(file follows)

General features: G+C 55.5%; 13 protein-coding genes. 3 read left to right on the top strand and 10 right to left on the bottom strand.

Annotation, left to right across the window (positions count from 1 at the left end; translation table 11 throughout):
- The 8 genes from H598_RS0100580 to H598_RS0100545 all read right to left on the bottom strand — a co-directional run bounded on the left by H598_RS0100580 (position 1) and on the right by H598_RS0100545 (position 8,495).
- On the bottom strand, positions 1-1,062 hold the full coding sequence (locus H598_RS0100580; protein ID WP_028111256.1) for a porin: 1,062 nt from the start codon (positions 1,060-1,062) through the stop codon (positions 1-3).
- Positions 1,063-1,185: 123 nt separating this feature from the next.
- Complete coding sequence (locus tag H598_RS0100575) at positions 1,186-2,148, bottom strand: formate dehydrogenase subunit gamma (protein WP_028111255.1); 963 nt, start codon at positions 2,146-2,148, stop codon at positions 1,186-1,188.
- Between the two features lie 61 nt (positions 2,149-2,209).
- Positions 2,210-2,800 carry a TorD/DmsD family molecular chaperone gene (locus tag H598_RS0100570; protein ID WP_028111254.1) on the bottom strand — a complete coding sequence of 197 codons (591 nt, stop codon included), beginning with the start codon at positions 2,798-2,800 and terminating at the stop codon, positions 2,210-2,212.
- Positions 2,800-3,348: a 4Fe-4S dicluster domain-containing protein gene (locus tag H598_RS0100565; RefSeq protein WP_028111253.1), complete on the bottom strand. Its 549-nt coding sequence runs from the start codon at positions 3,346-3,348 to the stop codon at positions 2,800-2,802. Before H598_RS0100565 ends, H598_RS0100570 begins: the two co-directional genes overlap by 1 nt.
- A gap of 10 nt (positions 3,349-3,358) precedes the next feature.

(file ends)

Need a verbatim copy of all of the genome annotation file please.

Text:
General features: G+C 55.5%; 13 protein-coding genes. 3 read left to right on the top strand and 10 right to left on the bottom strand.

Annotation, left to right across the window (positions count from 1 at the left end; translation table 11 throughout):
- The 8 genes from H598_RS0100580 to H598_RS0100545 all read right to left on the bottom strand — a co-directional run bounded on the left by H598_RS0100580 (position 1) and on the right by H598_RS0100545 (position 8,495).
- On the bottom strand, positions 1-1,062 hold the full coding sequence (locus H598_RS0100580; protein ID WP_028111256.1) for a porin: 1,062 nt from the start codon (positions 1,060-1,062) through the stop codon (positions 1-3).
- Positions 1,063-1,185: 123 nt separating this feature from the next.
- Complete coding sequence (locus tag H598_RS0100575) at positions 1,186-2,148, bottom strand: formate dehydrogenase subunit gamma (protein WP_028111255.1); 963 nt, start codon at positions 2,146-2,148, stop codon at positions 1,186-1,188.
- Between the two features lie 61 nt (positions 2,149-2,209).
- Positions 2,210-2,800 carry a TorD/DmsD family molecular chaperone gene (locus tag H598_RS0100570; protein ID WP_028111254.1) on the bottom strand — a complete coding sequence of 197 codons (591 nt, stop codon included), beginning with the start codon at positions 2,798-2,800 and terminating at the stop codon, positions 2,210-2,212.
- Positions 2,800-3,348: a 4Fe-4S dicluster domain-containing protein gene (locus tag H598_RS0100565; RefSeq protein WP_028111253.1), complete on the bottom strand. Its 549-nt coding sequence runs from the start codon at positions 3,346-3,348 to the stop codon at positions 2,800-2,802. Before H598_RS0100565 ends, H598_RS0100570 begins: the two co-directional genes overlap by 1 nt.
- A gap of 10 nt (positions 3,349-3,358) precedes the next feature.